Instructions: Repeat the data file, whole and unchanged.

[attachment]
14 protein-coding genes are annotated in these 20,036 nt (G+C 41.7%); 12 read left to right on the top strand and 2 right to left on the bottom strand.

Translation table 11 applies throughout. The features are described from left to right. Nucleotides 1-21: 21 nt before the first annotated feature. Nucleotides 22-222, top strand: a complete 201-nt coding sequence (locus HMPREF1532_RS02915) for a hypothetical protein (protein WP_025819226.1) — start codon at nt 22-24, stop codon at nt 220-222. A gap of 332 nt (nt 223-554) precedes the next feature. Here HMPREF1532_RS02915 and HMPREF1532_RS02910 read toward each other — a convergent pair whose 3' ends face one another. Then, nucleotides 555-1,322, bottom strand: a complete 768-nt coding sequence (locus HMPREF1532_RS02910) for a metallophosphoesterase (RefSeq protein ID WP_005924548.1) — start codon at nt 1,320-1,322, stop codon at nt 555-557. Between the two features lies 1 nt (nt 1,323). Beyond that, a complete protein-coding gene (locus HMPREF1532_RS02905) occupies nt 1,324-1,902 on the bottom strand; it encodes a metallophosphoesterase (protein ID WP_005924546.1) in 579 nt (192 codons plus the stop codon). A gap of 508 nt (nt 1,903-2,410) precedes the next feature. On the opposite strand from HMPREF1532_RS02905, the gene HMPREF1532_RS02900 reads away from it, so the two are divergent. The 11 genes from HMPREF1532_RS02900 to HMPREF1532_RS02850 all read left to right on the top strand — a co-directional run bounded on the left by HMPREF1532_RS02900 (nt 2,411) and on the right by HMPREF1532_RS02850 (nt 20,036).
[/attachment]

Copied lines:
14 protein-coding genes are annotated in these 20,036 nt (G+C 41.7%); 12 read left to right on the top strand and 2 right to left on the bottom strand.

Translation table 11 applies throughout. The features are described from left to right. Nucleotides 1-21: 21 nt before the first annotated feature. Nucleotides 22-222, top strand: a complete 201-nt coding sequence (locus HMPREF1532_RS02915) for a hypothetical protein (protein WP_025819226.1) — start codon at nt 22-24, stop codon at nt 220-222. A gap of 332 nt (nt 223-554) precedes the next feature. Here HMPREF1532_RS02915 and HMPREF1532_RS02910 read toward each other — a convergent pair whose 3' ends face one another. Then, nucleotides 555-1,322, bottom strand: a complete 768-nt coding sequence (locus HMPREF1532_RS02910) for a metallophosphoesterase (RefSeq protein ID WP_005924548.1) — start codon at nt 1,320-1,322, stop codon at nt 555-557. Between the two features lies 1 nt (nt 1,323). Beyond that, a complete protein-coding gene (locus HMPREF1532_RS02905) occupies nt 1,324-1,902 on the bottom strand; it encodes a metallophosphoesterase (protein ID WP_005924546.1) in 579 nt (192 codons plus the stop codon). A gap of 508 nt (nt 1,903-2,410) precedes the next feature. On the opposite strand from HMPREF1532_RS02905, the gene HMPREF1532_RS02900 reads away from it, so the two are divergent. The 11 genes from HMPREF1532_RS02900 to HMPREF1532_RS02850 all read left to right on the top strand — a co-directional run bounded on the left by HMPREF1532_RS02900 (nt 2,411) and on the right by HMPREF1532_RS02850 (nt 20,036).